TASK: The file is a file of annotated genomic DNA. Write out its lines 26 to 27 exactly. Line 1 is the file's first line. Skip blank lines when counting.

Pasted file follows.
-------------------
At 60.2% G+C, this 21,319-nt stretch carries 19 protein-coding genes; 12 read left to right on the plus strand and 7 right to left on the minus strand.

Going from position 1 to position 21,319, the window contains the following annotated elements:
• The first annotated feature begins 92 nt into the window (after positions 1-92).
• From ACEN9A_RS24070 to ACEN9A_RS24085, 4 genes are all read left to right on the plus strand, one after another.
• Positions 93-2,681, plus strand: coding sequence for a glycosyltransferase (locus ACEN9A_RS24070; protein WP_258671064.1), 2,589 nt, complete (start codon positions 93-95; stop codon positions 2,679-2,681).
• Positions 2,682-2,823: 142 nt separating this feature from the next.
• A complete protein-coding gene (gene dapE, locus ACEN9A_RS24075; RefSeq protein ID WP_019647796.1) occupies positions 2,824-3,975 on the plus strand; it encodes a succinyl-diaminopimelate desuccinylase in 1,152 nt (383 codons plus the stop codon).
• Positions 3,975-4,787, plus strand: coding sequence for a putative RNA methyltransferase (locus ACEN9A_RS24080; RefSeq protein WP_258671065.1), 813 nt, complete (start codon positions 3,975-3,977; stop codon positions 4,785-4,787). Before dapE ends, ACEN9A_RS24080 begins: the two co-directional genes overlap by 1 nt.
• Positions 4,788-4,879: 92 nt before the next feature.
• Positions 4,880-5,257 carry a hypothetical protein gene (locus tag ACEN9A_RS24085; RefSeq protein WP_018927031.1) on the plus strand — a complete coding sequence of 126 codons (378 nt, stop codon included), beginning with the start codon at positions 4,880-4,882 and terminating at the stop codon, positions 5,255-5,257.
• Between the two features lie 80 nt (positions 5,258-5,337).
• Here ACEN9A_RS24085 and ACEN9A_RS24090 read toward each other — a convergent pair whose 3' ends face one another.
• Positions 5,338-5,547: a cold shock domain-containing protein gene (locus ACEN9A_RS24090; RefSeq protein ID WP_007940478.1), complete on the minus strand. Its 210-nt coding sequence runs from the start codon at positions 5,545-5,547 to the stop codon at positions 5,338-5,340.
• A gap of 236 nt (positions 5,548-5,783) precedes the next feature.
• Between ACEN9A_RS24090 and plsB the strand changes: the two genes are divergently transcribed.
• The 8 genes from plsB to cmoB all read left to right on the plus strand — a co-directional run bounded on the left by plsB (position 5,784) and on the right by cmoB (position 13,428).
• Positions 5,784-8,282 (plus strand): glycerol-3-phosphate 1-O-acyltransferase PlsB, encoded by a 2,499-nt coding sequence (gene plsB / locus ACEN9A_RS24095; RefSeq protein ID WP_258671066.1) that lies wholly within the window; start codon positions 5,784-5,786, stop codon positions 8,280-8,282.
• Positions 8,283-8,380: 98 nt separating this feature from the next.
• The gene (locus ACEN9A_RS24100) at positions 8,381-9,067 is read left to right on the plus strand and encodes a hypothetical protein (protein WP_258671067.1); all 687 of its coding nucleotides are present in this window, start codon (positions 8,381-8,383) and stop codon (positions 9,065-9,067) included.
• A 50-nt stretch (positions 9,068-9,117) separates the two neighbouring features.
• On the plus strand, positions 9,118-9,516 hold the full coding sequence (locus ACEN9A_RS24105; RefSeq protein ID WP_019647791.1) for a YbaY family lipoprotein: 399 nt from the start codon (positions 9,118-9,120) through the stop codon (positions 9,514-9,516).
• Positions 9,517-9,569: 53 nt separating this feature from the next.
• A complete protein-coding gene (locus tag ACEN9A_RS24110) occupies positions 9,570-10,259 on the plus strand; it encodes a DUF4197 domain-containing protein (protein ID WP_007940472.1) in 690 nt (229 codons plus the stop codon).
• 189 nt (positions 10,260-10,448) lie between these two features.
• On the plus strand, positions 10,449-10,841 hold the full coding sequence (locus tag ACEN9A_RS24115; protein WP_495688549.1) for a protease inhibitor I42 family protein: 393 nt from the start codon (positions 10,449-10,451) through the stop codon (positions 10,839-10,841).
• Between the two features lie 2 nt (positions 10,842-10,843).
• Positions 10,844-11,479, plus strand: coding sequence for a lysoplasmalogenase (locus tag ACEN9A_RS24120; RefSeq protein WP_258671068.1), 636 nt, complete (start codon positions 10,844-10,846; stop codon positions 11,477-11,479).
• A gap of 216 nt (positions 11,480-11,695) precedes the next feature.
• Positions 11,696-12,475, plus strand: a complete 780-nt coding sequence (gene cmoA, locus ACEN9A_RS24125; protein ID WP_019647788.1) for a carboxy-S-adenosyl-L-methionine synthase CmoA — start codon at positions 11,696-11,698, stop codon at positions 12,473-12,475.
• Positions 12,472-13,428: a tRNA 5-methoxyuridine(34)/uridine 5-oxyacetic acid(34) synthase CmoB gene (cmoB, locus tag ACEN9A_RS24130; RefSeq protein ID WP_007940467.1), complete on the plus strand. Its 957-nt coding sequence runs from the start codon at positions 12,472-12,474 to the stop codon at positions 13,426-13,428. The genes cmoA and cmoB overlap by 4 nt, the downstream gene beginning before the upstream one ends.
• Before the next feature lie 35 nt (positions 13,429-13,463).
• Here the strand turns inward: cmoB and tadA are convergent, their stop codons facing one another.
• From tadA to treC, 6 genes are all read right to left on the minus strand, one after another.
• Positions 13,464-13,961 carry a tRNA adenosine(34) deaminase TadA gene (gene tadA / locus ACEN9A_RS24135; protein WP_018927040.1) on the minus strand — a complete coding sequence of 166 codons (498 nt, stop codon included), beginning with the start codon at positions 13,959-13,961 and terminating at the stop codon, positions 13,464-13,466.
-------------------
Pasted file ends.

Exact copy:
• Between the two features lie 2 nt (positions 10,842-10,843).
• Positions 10,844-11,479, plus strand: coding sequence for a lysoplasmalogenase (locus tag ACEN9A_RS24120; RefSeq protein WP_258671068.1), 636 nt, complete (start codon positions 10,844-10,846; stop codon positions 11,477-11,479).